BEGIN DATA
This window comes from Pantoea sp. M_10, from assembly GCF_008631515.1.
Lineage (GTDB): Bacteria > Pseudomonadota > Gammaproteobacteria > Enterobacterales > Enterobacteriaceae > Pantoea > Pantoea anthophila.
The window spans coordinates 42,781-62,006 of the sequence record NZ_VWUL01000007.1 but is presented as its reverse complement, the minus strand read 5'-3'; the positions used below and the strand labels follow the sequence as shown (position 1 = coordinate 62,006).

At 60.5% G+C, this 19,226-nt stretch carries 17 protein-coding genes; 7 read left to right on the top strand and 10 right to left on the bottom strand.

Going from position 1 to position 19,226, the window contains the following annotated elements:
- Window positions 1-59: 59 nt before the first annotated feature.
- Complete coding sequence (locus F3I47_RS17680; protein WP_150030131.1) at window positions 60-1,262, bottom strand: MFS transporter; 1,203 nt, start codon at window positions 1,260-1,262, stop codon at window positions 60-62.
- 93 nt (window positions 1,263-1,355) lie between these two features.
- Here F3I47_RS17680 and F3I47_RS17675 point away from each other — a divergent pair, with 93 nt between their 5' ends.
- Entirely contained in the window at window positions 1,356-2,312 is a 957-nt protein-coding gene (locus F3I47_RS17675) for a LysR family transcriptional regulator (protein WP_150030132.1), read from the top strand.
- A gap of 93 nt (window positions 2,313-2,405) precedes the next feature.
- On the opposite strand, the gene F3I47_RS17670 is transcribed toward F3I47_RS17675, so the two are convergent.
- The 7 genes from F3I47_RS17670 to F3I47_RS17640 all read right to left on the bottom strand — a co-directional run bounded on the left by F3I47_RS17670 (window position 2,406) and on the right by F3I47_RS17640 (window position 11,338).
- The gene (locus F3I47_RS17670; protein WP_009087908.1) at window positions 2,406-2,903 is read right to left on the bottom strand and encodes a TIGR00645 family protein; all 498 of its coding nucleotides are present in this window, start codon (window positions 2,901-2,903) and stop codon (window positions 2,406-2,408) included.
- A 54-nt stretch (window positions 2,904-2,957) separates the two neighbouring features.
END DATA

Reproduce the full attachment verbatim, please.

This window comes from Pantoea sp. M_10, from assembly GCF_008631515.1.
Lineage (GTDB): Bacteria > Pseudomonadota > Gammaproteobacteria > Enterobacterales > Enterobacteriaceae > Pantoea > Pantoea anthophila.
The window spans coordinates 42,781-62,006 of the sequence record NZ_VWUL01000007.1 but is presented as its reverse complement, the minus strand read 5'-3'; the positions used below and the strand labels follow the sequence as shown (position 1 = coordinate 62,006).

At 60.5% G+C, this 19,226-nt stretch carries 17 protein-coding genes; 7 read left to right on the top strand and 10 right to left on the bottom strand.

Going from position 1 to position 19,226, the window contains the following annotated elements:
- Window positions 1-59: 59 nt before the first annotated feature.
- Complete coding sequence (locus F3I47_RS17680; protein WP_150030131.1) at window positions 60-1,262, bottom strand: MFS transporter; 1,203 nt, start codon at window positions 1,260-1,262, stop codon at window positions 60-62.
- 93 nt (window positions 1,263-1,355) lie between these two features.
- Here F3I47_RS17680 and F3I47_RS17675 point away from each other — a divergent pair, with 93 nt between their 5' ends.
- Entirely contained in the window at window positions 1,356-2,312 is a 957-nt protein-coding gene (locus F3I47_RS17675) for a LysR family transcriptional regulator (protein WP_150030132.1), read from the top strand.
- A gap of 93 nt (window positions 2,313-2,405) precedes the next feature.
- On the opposite strand, the gene F3I47_RS17670 is transcribed toward F3I47_RS17675, so the two are convergent.
- The 7 genes from F3I47_RS17670 to F3I47_RS17640 all read right to left on the bottom strand — a co-directional run bounded on the left by F3I47_RS17670 (window position 2,406) and on the right by F3I47_RS17640 (window position 11,338).
- The gene (locus F3I47_RS17670; protein WP_009087908.1) at window positions 2,406-2,903 is read right to left on the bottom strand and encodes a TIGR00645 family protein; all 498 of its coding nucleotides are present in this window, start codon (window positions 2,901-2,903) and stop codon (window positions 2,406-2,408) included.
- A 54-nt stretch (window positions 2,904-2,957) separates the two neighbouring features.